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Use DISTINCT if you just want to remove duplicates. Use GROUPY BY if you want to apply aggregate operators (MAX, SUM, GROUP_CONCAT, ..., or a HAVING clause).

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For the query you posted, they are identical. But for other queries that may not be true.

For example, it's not the same as:

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I read all the above comments but didn't see anyone pointed to the main difference between Group By and Distinct apart from the aggregation bit.

Distinct returns all the rows then de-duplicates them whereas Group By de-deduplicate the rows as they're read by the algorithm one by one.

This means they can produce different results!

For example, the below codes generate different results:

SELECT distinct ROW_NUMBER() OVER (ORDER BY Name), Name FROM NamesTable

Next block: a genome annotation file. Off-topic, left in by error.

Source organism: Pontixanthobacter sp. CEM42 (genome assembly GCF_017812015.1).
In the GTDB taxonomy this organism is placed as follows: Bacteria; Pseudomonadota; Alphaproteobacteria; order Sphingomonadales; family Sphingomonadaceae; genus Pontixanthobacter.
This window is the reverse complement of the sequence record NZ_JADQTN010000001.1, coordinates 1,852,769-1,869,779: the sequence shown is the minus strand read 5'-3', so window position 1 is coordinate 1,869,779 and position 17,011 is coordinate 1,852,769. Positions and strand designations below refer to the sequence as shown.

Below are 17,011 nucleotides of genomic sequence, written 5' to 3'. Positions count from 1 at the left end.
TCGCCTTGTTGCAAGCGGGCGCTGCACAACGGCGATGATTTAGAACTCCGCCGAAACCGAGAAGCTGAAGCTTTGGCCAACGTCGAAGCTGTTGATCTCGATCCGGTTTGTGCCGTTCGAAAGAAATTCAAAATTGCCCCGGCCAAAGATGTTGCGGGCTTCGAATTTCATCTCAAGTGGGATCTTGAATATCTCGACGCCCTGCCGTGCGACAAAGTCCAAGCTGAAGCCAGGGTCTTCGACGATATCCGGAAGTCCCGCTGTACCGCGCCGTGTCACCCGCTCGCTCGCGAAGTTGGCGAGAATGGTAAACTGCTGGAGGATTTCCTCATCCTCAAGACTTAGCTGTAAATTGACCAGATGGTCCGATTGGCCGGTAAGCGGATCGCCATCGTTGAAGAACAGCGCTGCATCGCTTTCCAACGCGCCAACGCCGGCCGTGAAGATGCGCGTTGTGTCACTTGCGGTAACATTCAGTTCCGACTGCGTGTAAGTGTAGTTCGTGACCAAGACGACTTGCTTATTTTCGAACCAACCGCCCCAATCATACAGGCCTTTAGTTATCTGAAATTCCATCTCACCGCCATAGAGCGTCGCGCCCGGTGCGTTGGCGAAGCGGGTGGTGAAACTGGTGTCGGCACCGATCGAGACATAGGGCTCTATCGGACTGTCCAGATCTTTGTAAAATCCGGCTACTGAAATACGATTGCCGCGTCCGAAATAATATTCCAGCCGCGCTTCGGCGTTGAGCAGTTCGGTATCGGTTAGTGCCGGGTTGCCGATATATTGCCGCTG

If there are 10 names in the table where 1 of which is a duplicate of another then the first query returns 10 rows whereas the second query returns 9 rows.

The reason is what I said above so they can behave differently!

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Great One... I actually wants to know what is main difference between both.. –  Kuashal Khamar Feb 25 at 6:28

If you use DISTINCT with multiple columns, the result set won't be grouped as it will with GROUP BY, and you can't use aggregate functions with DISTINCT.

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group by is used in aggregate operations -- like when you want to get a count of Bs broken down by column C